"My brain told me to side with the tribunes representing the people who were being callously starved to death, but because director Emily Penick didn't emphasize their suffering, because they behaved like a mob, and because Nike Imoru's portrayal of Coriolanus was so complex, my sympathies were on the side of the dictator." Read the entire review here:  https://www.thestranger.com/slog/2017/10/24/25490040/nike-imoru-is-so-good-shell-make-you-love-the-tyrant-in-shakespeares-coriolanus

Press: Drama in the Hood: “Nike Imoru’s performance of Coriolanus is reason enough to see 12 Ave Arts’ Coriolanus.

"Nike Imoru’s performance of Coriolanus is reason enough to see 12 Ave Arts’ Coriolanus. Shakespearian language seems native to Imoru. At times she seemed to be speaking to the audience when addressing an angry mob of peasants on stage, showcasing her ability to connect with her audience and draw them in closer. Her comfort with this dialogue attributed to the swagger that she brought to her character. Again, nothing was lost on the character of Coriolanus from Imoru’s performance. Her performance was a testament to the wider range of roles that women in theater deserve. Wendy Robie, who played Volumnia, was also a master of Shakespearian language. She too was a treat to listen too[sic]." Read the entire review here:  http://www.dramainthehood.net/2017/10/coriolanus-12-ave-arts/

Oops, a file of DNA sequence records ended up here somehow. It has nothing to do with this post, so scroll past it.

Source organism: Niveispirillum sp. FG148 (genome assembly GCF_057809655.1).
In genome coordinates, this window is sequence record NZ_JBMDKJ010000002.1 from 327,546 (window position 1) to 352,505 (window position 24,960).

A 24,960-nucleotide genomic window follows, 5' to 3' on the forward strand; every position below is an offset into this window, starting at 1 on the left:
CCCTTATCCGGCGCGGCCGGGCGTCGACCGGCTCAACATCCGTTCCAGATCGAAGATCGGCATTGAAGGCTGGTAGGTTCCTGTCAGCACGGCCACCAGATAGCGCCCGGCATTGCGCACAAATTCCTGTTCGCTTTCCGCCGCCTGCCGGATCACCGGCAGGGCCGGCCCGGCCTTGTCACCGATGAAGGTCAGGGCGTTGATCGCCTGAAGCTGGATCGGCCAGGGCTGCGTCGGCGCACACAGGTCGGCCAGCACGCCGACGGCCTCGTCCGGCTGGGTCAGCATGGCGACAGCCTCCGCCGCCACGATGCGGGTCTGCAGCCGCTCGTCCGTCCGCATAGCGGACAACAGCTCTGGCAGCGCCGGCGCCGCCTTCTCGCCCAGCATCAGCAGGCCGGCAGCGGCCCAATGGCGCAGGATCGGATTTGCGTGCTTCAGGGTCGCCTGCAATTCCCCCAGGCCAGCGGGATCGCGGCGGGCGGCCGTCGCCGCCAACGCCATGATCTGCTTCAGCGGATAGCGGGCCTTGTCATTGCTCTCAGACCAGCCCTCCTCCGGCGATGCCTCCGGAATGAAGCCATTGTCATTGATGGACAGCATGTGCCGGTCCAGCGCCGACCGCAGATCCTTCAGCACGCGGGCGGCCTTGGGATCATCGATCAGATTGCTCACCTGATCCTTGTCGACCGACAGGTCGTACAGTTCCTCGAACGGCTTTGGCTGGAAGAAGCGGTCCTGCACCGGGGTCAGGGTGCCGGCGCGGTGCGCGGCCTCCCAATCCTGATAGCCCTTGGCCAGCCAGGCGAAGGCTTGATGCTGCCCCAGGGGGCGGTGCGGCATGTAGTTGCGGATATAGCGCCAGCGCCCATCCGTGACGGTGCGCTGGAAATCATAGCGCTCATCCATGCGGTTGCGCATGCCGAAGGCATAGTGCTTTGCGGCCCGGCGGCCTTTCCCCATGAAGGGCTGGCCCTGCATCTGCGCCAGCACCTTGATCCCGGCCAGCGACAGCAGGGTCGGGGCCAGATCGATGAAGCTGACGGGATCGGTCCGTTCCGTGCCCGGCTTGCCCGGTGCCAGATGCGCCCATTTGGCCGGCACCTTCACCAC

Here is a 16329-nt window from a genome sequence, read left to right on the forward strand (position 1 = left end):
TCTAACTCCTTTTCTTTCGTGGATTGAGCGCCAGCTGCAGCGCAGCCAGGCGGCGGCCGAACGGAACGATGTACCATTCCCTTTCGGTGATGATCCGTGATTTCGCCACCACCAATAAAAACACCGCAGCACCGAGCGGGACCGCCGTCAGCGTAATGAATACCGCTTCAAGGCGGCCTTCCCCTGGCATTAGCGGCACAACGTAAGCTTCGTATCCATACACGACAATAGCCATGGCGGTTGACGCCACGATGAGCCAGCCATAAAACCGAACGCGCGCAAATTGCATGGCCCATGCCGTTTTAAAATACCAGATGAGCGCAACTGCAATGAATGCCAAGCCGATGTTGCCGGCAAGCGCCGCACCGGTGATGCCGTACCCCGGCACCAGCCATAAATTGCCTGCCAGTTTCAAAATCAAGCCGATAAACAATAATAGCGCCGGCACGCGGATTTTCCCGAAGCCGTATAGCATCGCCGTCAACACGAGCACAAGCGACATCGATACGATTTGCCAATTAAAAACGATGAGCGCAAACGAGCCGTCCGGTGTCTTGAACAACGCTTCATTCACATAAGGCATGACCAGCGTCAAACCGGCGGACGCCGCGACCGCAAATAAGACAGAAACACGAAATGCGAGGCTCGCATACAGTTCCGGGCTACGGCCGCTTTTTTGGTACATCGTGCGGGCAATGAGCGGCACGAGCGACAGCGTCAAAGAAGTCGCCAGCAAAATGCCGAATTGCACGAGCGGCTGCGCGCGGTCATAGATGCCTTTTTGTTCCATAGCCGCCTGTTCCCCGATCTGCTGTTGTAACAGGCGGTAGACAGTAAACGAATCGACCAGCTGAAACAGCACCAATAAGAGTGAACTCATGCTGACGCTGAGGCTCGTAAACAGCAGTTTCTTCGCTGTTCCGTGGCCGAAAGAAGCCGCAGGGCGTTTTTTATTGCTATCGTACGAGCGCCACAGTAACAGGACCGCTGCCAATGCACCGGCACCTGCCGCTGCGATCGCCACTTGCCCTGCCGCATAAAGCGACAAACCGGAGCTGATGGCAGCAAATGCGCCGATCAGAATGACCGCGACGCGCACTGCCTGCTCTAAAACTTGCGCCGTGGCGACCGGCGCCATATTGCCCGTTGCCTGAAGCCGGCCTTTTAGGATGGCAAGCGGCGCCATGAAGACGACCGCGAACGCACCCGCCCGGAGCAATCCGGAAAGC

Press: ParentMap Review

"Communicating character is the strength of “Fight Like a Bitch”. The actors in this production bring so much more depth to the characters than I found when I studied the play in college. Nike Imoru, with her lean build and larger-than-life action, is completely credible as Coriolanus, the honor-bound warrior whose arrogance makes her completely unfit for public office. Coriolanus has more respect for the opposing army’s general Aufidius than she has for the citizens she is supposed to protect. I almost couldn’t blame her. Colleen Carey’s tough-as-nails Aufidius, who fights for a cause greater than glory, but always falls short of victory, deserves to be a protagonist. The scheming tribunes (Katherine Jett and Yadira Duarte) are petty and ambitious, but even in their smear campaign against Coriolanus, they are defending democracy. Wendy Robie as Coriolanus’ mother (one of the few roles originally written as female) is the best “bitch” of